Why an Elimination Diet Could be the Answer
Let’s be brutally honest for a second. It’s exhausting trying to keep up with the new diet fads that circulate each year. It’s frustrating when “results” aren’t shown and the problems we were promised would magically be fixed end up getting worse. Throwing the towel in and raising our hands in defeat is not a good feeling. It’s estimated that 45 million Americans diet every year and chances are you’re not alone when feeling this way.
Our bodies and skin moods are beautifully different and what may work for some may not work for others. Diets should not be labeled as one size fits all. The foods you eat have been scientifically proven to impact your skin, your mood, and everything in between.
That’s why having a healthy relationship with food is so important. Certain foods may increase inflammation which can cause flare-ups or lead to bloating– two not so fun things. In order to figure out your relationship with food and a nutrition plan to help you and your skin moods thrive, an elimination diet may be in place.
A what? A diet? I know, I know but hear me out. An elimination diet isn’t what you think it may be. Sure, it’s a diet in the textbook definition sense, but it offers much more flexibility and it allows you to have the reigns. I like thinking of it as a tailored meal plan to discover a happier, healthier you. Let’s break it down.
What is an elimination diet?
An elimination diet is a tailored eating plan created by you that omits a food or food group that is believed to cause an adverse reaction. Adverse reactions fall into three main categories:
- Food allergy
- Food intolerance
- Food sensitivity
Food allergies result in an immediate reaction from the body’s immune system while food intolerances and food sensitivities lead to a delayed response from the body’s immune system. The timing may be different, but the crucial fact is that these all lead to the same end result, inflammation. The repetitive action of eating a food or food group that the body rejects may lead the body and immune system to reach its threshold, the tipping point where symptoms start showing.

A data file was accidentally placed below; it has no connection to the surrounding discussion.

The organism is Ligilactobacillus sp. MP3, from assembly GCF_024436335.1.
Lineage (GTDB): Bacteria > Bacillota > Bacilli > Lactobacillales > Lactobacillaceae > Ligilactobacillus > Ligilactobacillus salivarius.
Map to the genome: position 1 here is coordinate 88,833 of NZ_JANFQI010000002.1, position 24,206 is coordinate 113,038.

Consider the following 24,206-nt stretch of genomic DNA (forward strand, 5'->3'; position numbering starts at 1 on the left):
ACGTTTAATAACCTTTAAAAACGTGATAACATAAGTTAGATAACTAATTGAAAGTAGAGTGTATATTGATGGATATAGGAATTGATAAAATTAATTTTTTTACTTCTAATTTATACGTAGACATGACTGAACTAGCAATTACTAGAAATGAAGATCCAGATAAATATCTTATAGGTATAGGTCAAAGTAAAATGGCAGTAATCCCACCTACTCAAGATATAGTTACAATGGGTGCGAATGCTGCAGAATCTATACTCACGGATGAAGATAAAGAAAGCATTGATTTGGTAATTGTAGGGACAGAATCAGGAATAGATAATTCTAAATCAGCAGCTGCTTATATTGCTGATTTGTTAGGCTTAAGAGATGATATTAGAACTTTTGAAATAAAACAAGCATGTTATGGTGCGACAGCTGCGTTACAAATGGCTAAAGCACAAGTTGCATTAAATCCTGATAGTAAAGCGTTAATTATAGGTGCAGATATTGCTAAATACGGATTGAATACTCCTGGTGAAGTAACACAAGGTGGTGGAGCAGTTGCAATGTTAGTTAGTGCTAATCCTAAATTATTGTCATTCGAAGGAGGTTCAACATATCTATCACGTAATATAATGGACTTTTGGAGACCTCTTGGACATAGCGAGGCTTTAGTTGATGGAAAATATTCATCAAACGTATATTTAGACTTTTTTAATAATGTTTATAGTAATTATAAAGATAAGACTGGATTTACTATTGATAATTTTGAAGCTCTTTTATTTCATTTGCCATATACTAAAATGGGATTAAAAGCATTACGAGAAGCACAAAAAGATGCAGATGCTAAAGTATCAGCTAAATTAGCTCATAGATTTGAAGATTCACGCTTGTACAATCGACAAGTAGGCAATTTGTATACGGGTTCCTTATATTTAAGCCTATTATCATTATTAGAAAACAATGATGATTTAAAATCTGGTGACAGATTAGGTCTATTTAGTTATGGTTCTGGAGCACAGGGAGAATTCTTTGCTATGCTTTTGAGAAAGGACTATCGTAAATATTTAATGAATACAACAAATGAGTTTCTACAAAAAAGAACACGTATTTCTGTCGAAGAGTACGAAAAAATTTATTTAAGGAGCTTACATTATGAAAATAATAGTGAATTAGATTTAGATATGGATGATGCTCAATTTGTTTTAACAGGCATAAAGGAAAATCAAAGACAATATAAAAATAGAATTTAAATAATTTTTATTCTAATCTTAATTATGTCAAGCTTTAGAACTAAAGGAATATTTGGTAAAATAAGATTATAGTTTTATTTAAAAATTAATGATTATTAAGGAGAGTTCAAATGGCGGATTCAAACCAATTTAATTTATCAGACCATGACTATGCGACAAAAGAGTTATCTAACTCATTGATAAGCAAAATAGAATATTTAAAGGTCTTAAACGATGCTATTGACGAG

Medical professionals recommend elimination diets in order to find the source of symptoms. Symptoms from food allergies, sensitives, and intolerances vary on a large scale from headaches to irritable bowel. Flare-ups and breakouts may not be traditional symptoms; however, they can occur as a result of the skin's inflammatory response from the foods ingested every day.
It’s hard to diagnose and treat skincare issues since it’s such a personal matter, so why not take matters into your own hands? The benefits of an elimination diet are endless including reducing moody skin flare-ups, stomach and bowel irritation, headaches, bloating, and moodiness. You get to discover which foods fuel your body best, so you can feel incredible.
How to Get Started
In order to successfully carry out an elimination diet, it’s recommended to follow five steps.